For both streams, amendments to the Regulations will be effected to:

  • increase work experience requirements;
  • impose higher English language levels on applicants;
  • impose mandatory Labour Market Testing unless an international obligation applies;
  • set Australian market salary rates; and
  • impose additional character, anti-discrimination and training requirements.

Further, for both streams of the TSS Visa, the training requirement has been significantly altered from how it operated under the 457 Visa programme. Instead of making a training donation to an industry training fund/educational scholarship fund or training its own workforce, employers nominating a worker for a TSS Visa will be required to pay a contribution to the Skilling Australians Fund. According to the Department, the contribution will be:

  • payable in full at the time the worker is nominated;
  • $1,200 per year or part year for small businesses (those with annual turnover of less than $10 million); and
  • $1,800 per year or part year for other businesses[1].

Until March 2018, the 457 Visa programme will continue to operate. Should you require any assistance in preparing for the introduction of the TSS Visa programme, either as a foreign worker or an Australian sponsoring business, we encourage you to contact one of our expert immigration lawyers as soon as possible in order to be on the front foot of these pending changes and avoid any disruption to a business’s workforce.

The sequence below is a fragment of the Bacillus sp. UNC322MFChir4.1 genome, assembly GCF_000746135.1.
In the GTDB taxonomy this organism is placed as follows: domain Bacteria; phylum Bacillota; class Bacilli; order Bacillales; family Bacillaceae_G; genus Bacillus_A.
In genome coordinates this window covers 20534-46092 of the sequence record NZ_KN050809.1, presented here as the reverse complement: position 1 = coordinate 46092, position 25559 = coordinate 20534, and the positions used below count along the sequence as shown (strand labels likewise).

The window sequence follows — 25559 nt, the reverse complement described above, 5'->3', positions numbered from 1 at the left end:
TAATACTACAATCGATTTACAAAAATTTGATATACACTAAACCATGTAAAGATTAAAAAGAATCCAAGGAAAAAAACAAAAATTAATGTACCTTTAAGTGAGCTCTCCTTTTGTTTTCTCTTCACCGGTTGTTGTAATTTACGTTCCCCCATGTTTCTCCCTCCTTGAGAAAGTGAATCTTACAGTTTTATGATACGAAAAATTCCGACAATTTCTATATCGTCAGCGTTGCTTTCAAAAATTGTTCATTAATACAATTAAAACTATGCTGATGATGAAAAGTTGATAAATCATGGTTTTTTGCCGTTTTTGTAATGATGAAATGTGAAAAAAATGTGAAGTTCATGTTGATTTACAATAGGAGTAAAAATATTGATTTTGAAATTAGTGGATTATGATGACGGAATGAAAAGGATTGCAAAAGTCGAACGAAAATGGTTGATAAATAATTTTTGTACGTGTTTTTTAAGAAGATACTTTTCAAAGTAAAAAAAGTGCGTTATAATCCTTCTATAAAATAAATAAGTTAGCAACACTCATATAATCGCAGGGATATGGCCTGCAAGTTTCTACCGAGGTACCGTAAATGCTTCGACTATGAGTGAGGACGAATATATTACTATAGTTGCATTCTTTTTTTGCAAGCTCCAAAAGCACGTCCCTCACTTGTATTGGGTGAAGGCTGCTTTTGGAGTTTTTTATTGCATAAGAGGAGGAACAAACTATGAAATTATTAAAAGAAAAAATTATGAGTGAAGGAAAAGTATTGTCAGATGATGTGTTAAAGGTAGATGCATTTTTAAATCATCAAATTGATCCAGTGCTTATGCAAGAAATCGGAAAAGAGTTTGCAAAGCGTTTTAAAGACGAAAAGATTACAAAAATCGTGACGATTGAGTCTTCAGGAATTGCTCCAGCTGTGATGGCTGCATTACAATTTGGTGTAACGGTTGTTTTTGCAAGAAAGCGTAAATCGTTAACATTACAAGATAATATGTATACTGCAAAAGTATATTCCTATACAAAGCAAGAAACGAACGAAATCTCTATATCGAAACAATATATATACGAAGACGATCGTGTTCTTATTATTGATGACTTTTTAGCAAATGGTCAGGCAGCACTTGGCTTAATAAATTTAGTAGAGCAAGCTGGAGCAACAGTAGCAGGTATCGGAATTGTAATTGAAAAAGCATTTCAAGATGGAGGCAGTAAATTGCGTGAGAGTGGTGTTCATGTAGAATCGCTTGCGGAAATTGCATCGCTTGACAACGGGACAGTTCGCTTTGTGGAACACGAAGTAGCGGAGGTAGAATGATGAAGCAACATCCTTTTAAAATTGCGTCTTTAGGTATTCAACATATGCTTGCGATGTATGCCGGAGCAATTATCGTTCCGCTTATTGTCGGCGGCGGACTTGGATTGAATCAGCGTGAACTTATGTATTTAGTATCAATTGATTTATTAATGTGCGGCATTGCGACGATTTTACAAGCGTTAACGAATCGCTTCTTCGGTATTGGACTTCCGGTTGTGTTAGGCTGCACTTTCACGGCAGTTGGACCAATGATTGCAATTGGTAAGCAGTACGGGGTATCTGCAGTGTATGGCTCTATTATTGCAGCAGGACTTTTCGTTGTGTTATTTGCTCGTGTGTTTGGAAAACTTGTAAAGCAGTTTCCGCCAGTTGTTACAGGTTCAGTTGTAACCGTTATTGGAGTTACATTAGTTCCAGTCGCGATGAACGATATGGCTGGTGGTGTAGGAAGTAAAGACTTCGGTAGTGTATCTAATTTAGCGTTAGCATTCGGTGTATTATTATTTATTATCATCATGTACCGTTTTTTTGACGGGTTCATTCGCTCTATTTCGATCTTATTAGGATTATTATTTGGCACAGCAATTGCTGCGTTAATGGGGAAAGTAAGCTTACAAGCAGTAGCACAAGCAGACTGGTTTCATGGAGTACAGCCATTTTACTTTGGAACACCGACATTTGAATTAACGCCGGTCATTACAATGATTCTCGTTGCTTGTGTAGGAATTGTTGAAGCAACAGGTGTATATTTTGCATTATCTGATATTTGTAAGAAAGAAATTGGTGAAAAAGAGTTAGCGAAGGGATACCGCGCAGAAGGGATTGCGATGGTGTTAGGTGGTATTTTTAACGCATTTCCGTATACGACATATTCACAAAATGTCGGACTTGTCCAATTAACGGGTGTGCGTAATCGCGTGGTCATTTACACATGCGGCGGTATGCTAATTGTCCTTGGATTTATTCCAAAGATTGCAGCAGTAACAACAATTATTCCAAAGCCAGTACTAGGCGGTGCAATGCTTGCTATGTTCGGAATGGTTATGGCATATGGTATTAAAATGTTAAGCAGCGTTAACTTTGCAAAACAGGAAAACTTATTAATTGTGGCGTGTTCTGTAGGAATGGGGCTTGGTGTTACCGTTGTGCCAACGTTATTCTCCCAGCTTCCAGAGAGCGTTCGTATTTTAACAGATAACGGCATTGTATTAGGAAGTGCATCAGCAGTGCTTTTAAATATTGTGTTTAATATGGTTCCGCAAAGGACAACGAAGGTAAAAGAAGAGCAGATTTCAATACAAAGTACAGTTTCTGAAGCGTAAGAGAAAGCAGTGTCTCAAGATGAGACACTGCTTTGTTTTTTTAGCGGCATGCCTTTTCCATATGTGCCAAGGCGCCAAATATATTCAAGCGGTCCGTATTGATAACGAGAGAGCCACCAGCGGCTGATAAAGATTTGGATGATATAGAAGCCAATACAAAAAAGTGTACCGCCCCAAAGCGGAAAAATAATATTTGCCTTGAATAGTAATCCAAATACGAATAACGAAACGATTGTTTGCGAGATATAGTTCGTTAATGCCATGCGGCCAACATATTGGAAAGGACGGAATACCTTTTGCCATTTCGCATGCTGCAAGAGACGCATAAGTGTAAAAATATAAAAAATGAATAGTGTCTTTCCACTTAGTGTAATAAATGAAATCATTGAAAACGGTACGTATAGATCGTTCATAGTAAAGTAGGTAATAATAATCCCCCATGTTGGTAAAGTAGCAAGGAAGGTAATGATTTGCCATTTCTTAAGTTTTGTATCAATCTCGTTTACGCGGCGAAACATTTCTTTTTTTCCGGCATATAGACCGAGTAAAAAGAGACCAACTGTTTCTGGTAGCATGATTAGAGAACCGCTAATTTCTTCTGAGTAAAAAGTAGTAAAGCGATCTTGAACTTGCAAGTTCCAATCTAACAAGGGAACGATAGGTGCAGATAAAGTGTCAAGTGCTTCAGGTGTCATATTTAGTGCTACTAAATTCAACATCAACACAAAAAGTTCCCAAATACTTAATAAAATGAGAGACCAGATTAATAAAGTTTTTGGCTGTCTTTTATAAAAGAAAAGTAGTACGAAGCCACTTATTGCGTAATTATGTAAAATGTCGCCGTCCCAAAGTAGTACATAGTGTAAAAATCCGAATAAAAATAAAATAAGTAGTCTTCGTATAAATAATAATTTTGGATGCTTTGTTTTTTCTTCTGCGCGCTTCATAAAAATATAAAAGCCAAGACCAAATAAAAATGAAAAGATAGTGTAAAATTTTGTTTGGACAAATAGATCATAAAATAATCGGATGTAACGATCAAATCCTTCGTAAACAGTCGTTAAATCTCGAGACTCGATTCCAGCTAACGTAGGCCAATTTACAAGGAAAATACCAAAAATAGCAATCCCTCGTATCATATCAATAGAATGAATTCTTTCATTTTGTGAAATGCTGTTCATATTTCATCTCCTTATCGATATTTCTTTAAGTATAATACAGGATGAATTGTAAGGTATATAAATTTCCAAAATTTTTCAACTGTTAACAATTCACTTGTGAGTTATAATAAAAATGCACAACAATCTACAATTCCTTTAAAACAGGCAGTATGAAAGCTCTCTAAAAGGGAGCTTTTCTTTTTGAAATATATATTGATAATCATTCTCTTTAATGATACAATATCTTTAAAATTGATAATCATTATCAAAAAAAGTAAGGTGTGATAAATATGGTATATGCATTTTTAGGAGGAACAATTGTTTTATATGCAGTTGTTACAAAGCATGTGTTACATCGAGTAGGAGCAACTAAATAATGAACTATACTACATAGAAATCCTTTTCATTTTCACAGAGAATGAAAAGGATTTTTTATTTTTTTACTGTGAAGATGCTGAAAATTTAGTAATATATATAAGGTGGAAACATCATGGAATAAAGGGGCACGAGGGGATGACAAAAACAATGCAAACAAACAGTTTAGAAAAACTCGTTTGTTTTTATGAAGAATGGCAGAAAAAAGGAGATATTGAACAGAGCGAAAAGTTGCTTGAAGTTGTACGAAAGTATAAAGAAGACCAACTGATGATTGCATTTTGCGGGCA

Partner Visa Changes

Partner visa sponsorship changes were initially proposed to take effect as of 1 July 2017 however due to the Migration Amendment (Family Violence and other Measures) Bill 2016 (Cth) (‘Bill’) stalling in the Senate, they have not yet been passed or enacted. The new legislation proposes that partner visa sponsorship applications are lodged under stricter criteria and, most importantly, approved before a partner visa application can be lodged.

The process is expected to delay the lodgement of partner visa applications and require that a foreign partner, while onshore in Australia, remain on a valid substantive visa until a visa application for the partner visa can be lodged following sponsorship being granted to an Australian, or eligible New Zealand, citizen by the Department. Further, under the Bill, legal obligations are to be imposed on approved sponsors and sanctions may be imposed if such obligations are not met.

In light of the pending changes to the partner visa programme being delayed, we strongly recommend that prospective applicants and sponsors capitalise on the delay of the Bill and contact one of our expert immigration lawyers to prepare and lodge their sponsorship and partner visa applications prior to the abovementioned changes, which are now expected to take effect as of 1 July 2018.

[1] Fact sheet one: Reforms to Australia’s temporary employer sponsored skilled visa program — abolition and replacement of the subclass 457 visa; Department of Home Affairs, Commonwealth of Australia (https://www.homeaffairs.gov.au/WorkinginAustralia/Documents/abolition-replacement-457.pdf)